nothing is mere

Should secularists have man-free events?

This is a shorter version of a Center for Inquiry blog post.

women-onlyInspired by UNIFI and other campus groups’ activities, the Secular Alliance at Indiana University has been debating the advantages and the risks of hosting women-only events. I think some of the arguments raised by both sides will be useful and relevant to other groups seeking to reach out to different demographics and combat internal inequalities.

In the hopes of encouraging more widespread discussion of ways to concretely improve our communities, I raise four objections to the idea of an exclusive women’s group, and four responses.

A women’s group serves no purpose.

Having smaller meetings for secularists with specific shared interests or backgrounds can be very rewarding for those members. It’s a fact that women in our society tend to have a number of common experiences that men don’t, including encounters with religious strictures and expectations that don’t apply to men. If a women’s group helps members talk more freely about these experiences – and/or is just a crazy amount of fun – then it has a purpose. Statistically, men and women also tend to have different talents, interests, and beliefs, which means that diversifying in one way can help you diversify in many others.

Whether this is the best solution may vary from group to group, but most groups would probably benefit from at least talking the option over. Even groups with a well-balanced membership and leadership could benefit from having a women’s subgroup – because it erodes low-grade gender bias, for example. As Virginia Valian notes, men tend to interact with women as they do with inferiors, avoiding eye contact when the woman is speaking and taking for granted that they aren’t in leadership positions. In a 1975 study by Don Zimmerman and Candice West, men were found to interrupt women in conversation over twenty times as often as women interrupted men. Having a space for women to talk can counteract that effect. It can also draw attention to the disparity, making women more likely to speak out when they’re talked over or dismissed.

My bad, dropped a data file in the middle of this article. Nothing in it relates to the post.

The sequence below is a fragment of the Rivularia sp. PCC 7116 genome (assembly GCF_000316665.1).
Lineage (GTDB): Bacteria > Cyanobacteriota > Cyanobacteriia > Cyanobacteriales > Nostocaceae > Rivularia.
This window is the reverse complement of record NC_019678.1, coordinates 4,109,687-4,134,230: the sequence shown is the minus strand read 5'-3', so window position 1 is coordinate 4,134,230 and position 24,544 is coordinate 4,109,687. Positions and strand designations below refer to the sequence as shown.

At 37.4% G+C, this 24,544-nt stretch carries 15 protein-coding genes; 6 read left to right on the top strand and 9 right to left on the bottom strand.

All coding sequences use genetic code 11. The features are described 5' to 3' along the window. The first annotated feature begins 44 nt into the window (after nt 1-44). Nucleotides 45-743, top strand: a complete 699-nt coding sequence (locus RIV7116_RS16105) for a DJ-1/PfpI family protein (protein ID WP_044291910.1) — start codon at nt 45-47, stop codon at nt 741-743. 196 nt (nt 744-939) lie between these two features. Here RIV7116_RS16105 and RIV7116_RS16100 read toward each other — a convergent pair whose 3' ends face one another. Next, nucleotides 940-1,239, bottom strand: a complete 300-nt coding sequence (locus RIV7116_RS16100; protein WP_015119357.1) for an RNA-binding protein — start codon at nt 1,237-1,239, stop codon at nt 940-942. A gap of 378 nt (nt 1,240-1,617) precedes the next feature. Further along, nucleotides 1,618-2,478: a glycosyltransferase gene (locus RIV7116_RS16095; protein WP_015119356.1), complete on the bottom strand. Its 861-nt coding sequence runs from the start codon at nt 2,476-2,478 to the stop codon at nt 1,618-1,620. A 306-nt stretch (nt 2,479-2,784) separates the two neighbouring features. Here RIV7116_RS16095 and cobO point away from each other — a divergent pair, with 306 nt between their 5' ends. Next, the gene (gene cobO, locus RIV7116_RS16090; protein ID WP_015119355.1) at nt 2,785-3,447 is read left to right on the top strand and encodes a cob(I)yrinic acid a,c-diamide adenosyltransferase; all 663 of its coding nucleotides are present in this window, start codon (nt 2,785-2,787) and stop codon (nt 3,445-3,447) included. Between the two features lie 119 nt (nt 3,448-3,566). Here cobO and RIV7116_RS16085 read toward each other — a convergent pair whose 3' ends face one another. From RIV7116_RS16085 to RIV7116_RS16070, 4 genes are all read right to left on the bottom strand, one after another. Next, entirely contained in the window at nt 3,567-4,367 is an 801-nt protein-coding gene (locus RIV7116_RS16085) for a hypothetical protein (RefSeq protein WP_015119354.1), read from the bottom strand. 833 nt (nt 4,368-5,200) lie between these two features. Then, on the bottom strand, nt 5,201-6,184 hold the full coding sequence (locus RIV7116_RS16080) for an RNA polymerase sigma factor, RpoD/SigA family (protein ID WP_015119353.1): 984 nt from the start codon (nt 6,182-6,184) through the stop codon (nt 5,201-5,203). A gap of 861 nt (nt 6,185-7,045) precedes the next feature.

Banning men from certain events is discriminatory and alienates members.

One way of expressing this objection is to demand that if women get their own events from which men are barred, then men should also get events that exclude women.

But some forms of exclusion can be OK, even if others are not. A group that excludes women is not equivalent to one that excludes men, for the simple reason that we live in a culture that heavily privileges men over women. Creating events that increase the autonomy of men at the expense of women reinforces that disparity, whereas creating events that increase the autonomy of women at the expense of men does not, and may even erode certain inequalities.